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iRobot Roomba 620
- usefull and easy to work with
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I could not do the cleaning without her.
It is the best present I've ever had.
By itself this is the main reason to upgrade to irobot Roomba models that do not have brushes anymore. Brushes are replaced with 2 rotating rubber cylinders called "Tangle-Free AeroForce Extractors". Product models equipped with rubber extractors cost a bit more but you will appreciate the difference when the time comes to empty the container and to clean your Roomba.
As soon as I experienced the cleaning routines of this tool for me it was a no brainer to return it and to upgrade to a model with rubber extractors.
We have nicknamed her Helin, and if nothing else she has given us terrific enjoyment with her funny ways, methods and antics. We are amazed at how much dust and dirt she collects, even after a day or two. We are working with her on a system to keep the house clean. So far, we are very pleased with it. Watch this space......
Actually he can cope, although temporary furrows do seem to get left in the carpet pile, which relax out after a while.
There's no scheduling on this thing, so you do have to remember to set it off, and it is fairly noisy. It works off a very rudimentary fuzzy logic ...find pile of dirt and circle round it. So as it criss crosses the floors in a seemingly aimless fashion it sometimes misses bits or intensely concentrates on certain rooms. Either you augment with another vacuum or bodily pick up the Roomba and shove it in another room. Eventually everything will get cleaned, and Compared to my hand vacuuming, where annoying little bits get left after you've put the vacuum away anyway, when he's done a good job, it is a VERY good job. It doesn't regularly find its dock either when it needs charging. The dock should be stuck on a solid floor (or maby a plastic mat would work, and duct taping it permanently down works best. Probably adding remote controls and the units which block doorways with an electronic beam would get around these issues. For some reason Roger always wants to get under the kitchen cupboards on every trip out.
It does require fairly intense maintenance to keep it running perfectly. The collection unit is relatively small, and should be emptied daily. We've never replaced the dust filter, just washed it, but the manufacturer suggests it only lasts 3 months. There are two bars underneath which easily come out. You need to make sure there are no bits around the bearings, and the brush bar needs a fairly intensive degunging. There is a brush iwith 3 'prongs' which needs to be unscrewed to clear the bearings of threads and a wheel that needs to be pulled out. Properly this is a weekly thing to keep the Roomba working perfectly. But it tends to get left off occasionaly and doesn't seem to cause any major harm.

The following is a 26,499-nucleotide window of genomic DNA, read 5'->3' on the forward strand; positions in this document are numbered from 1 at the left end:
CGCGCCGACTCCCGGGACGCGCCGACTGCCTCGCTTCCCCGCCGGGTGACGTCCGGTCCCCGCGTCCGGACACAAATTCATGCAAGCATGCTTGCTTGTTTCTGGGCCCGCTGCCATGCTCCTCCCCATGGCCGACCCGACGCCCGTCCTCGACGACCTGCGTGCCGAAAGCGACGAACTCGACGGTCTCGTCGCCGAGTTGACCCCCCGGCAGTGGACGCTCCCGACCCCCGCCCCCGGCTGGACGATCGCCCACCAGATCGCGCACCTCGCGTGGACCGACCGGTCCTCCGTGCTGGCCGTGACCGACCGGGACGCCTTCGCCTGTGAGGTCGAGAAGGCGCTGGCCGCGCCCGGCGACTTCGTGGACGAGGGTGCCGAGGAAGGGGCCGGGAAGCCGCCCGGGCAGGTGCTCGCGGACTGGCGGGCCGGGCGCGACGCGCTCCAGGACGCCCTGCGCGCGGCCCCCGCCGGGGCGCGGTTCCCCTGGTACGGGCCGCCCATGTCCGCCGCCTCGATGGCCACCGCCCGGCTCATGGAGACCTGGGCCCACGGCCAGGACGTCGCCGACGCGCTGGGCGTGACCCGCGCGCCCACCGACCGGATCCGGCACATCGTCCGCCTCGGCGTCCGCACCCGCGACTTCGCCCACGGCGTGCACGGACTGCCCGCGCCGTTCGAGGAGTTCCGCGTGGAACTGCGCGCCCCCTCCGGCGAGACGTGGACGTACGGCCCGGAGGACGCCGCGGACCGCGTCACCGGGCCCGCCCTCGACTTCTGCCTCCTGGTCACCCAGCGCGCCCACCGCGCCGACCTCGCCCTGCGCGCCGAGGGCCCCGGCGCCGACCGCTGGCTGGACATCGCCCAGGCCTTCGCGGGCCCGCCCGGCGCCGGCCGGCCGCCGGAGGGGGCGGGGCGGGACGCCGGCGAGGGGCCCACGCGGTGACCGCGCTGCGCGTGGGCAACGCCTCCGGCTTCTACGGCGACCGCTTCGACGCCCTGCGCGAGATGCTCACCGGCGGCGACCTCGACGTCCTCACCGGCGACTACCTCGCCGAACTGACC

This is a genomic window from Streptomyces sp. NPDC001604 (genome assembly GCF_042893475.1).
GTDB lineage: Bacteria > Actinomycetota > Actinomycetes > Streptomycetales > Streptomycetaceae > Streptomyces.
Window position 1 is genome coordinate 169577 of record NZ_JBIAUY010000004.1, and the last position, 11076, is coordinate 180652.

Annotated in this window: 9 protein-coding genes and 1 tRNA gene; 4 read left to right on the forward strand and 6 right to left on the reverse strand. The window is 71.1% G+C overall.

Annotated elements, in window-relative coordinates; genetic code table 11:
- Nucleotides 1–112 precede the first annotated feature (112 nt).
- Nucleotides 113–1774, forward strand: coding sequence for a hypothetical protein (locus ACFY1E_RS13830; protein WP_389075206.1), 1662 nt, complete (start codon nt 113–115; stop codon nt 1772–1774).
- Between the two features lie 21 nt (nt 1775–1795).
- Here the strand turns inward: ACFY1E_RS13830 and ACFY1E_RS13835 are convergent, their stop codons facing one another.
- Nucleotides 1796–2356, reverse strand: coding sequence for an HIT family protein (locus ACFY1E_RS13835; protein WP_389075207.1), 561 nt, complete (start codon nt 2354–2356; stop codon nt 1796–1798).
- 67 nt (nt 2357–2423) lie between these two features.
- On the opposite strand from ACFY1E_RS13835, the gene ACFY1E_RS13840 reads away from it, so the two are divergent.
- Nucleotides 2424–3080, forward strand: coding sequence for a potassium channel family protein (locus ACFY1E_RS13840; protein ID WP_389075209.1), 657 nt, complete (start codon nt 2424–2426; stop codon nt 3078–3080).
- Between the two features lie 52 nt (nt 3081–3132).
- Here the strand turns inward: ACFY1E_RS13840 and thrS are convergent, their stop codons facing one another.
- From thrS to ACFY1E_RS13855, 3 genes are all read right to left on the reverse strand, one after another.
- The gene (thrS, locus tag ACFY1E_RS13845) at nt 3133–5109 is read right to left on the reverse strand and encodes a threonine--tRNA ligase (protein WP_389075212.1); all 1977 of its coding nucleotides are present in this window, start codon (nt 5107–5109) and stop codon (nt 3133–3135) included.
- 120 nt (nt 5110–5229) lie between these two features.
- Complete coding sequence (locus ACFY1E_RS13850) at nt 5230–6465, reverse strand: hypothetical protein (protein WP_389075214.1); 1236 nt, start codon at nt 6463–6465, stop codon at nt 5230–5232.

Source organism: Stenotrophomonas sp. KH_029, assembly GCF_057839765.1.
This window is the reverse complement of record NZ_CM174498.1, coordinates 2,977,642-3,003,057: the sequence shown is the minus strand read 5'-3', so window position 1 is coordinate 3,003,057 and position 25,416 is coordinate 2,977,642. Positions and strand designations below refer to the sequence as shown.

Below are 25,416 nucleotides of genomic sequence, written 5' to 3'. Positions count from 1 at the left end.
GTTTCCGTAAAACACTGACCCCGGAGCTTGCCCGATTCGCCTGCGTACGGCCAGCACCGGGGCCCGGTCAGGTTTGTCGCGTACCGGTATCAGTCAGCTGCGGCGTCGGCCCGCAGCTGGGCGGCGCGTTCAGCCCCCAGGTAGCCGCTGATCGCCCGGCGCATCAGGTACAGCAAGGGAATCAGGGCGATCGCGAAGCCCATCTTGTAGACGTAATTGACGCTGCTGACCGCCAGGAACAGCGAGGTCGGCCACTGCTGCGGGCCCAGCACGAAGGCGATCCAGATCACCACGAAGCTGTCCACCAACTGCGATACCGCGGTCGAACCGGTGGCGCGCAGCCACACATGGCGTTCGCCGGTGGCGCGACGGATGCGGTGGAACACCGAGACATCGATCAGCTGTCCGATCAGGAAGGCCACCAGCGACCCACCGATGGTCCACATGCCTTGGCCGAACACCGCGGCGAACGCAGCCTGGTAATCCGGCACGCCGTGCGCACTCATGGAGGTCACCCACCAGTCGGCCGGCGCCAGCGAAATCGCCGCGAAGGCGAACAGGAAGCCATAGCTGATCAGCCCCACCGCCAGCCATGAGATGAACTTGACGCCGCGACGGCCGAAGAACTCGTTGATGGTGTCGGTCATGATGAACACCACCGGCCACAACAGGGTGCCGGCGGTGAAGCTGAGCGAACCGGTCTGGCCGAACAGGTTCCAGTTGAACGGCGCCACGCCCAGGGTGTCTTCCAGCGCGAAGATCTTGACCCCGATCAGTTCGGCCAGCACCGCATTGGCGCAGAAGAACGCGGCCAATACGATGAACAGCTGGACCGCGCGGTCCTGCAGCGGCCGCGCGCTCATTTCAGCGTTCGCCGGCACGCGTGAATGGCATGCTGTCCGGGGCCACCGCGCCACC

Although I have tested this against a Gtech Airram and the Gtech won for dust collection, the Gtech does now struggle on the thick carpet (they aren't getting replaced as they act as floor insulation on a 30s semi).
Because the Roomba does exhaust itself for a few hours sorting out the ground floor, and needs a ritual of recharging., I don't want to carry it upstairs on a daily basis. You do have to keep an eye out for it in case it gets stuck or finds some trophy. Technically it has edge detectors which should stop it from suicidally chucking itself down the stairs, but the manual does caution against dark carpet. I'm therefore not risking it without investing into one of the beam cubes which can limit off the stairs.
So ultimately, it does require maintenance, and daily use. Counter that against vacuuming a room and then having to empty a vacuum and clean the filters. Personally as with normal vacuums, one Roomba per floor is a necessity, because of the charging time. There are plenty of spare parts available and once you get into the maintenance routine you feel fairly confident that you could sort out mechanical glitches. More expensive machines I believe have more intensive brushes, but I've not tried this. The scheduled routine might be an improvement. The extended battery models would only be necessary for much larger houses or bungalows.
Like electric toothbrushes, the Roomba is one of those things that I don't really want to live without, even though it is a luxury.
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